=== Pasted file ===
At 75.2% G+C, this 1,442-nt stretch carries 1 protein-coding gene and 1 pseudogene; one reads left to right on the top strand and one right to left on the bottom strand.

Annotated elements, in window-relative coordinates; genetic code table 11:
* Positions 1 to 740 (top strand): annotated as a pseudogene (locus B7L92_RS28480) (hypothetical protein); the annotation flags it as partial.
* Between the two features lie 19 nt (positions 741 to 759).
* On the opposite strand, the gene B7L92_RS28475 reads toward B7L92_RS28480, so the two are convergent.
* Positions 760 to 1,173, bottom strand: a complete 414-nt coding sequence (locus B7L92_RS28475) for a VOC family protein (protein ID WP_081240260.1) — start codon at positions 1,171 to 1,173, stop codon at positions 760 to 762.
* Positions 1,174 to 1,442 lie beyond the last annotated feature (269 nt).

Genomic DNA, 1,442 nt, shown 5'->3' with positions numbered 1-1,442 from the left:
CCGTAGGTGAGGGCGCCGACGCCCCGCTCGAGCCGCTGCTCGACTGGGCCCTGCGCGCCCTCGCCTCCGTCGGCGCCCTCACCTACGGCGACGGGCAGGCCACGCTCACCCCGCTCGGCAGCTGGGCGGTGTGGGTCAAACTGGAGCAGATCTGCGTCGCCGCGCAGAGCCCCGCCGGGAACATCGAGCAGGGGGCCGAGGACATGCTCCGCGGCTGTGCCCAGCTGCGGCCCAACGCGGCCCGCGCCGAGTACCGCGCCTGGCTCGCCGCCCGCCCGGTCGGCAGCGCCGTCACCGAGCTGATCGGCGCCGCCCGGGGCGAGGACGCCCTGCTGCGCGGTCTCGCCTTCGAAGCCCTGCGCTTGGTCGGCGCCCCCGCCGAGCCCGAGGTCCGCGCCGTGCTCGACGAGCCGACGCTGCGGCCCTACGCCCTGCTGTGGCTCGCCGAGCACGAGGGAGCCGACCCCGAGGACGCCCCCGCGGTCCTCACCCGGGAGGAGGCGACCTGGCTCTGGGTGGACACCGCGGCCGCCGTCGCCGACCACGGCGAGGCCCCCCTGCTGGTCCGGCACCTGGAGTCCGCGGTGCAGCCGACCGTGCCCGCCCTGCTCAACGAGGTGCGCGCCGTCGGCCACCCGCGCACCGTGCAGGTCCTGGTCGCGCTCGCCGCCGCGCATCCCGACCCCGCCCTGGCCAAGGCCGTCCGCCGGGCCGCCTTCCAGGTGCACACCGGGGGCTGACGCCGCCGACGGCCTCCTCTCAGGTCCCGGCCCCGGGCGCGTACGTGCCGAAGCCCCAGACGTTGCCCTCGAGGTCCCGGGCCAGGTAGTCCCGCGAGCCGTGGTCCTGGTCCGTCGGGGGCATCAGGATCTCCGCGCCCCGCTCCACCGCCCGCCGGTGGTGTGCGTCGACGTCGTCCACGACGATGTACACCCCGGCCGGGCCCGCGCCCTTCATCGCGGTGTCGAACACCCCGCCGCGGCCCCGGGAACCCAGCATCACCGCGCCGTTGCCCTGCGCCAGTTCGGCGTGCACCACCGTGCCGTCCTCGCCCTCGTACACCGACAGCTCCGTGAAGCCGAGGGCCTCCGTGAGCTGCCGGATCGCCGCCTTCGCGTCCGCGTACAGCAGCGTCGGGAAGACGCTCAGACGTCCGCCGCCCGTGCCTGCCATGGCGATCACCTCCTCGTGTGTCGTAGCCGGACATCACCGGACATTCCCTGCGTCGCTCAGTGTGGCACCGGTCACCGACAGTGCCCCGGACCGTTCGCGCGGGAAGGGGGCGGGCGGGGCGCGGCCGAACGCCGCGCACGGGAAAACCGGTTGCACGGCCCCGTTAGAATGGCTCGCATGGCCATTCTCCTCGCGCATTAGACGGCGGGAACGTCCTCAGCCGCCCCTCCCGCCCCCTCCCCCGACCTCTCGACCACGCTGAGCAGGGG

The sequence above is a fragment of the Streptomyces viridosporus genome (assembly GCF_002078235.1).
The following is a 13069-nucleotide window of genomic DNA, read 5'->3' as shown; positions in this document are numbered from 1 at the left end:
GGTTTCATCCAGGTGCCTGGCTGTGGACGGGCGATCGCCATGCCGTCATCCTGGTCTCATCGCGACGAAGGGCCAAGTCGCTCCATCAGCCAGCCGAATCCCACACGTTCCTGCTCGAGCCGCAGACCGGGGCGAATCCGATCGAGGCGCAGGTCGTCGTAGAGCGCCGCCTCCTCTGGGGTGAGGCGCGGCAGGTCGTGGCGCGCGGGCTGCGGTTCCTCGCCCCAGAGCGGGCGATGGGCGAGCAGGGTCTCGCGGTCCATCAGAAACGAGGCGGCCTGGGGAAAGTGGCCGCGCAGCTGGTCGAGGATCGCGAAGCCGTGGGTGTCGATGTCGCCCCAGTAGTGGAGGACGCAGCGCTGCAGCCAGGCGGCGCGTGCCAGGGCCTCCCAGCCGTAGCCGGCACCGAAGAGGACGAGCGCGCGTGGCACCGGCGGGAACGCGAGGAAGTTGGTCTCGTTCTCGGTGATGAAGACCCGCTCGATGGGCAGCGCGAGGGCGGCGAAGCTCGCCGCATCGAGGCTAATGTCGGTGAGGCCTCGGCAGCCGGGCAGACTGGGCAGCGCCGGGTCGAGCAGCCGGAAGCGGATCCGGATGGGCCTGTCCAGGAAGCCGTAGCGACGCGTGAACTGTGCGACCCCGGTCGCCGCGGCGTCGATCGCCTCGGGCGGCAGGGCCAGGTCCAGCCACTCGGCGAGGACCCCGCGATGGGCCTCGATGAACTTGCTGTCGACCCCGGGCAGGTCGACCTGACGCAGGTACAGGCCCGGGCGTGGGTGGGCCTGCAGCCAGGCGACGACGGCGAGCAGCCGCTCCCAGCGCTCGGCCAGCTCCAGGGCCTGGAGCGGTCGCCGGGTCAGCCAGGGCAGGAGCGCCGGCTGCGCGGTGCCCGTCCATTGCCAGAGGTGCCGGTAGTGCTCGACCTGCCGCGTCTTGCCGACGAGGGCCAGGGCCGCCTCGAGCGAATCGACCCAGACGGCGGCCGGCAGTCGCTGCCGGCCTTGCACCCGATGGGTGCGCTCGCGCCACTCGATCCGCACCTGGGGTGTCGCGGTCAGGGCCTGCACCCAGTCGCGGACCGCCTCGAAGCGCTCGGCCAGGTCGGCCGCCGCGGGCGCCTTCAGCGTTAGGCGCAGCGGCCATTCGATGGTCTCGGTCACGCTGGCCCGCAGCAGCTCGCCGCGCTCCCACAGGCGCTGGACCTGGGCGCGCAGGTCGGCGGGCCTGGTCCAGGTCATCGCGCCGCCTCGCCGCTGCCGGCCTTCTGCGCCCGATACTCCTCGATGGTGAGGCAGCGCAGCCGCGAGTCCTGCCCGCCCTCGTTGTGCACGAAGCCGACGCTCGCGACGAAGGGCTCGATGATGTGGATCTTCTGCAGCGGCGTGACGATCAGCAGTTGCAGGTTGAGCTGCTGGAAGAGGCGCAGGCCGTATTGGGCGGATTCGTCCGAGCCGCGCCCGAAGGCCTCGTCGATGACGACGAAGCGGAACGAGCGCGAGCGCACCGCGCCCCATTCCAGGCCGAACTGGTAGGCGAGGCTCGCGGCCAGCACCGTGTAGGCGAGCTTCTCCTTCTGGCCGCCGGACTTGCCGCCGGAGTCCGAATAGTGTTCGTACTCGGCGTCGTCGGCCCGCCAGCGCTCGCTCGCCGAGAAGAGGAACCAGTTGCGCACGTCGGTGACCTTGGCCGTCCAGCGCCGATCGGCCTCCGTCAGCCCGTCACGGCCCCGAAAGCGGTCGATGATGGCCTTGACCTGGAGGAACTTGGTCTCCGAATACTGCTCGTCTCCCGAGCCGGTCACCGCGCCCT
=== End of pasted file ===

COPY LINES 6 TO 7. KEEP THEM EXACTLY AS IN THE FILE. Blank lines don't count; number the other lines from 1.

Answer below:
* Positions 760 to 1,173, bottom strand: a complete 414-nt coding sequence (locus B7L92_RS28475) for a VOC family protein (protein ID WP_081240260.1) — start codon at positions 1,171 to 1,173, stop codon at positions 760 to 762.
* Positions 1,174 to 1,442 lie beyond the last annotated feature (269 nt).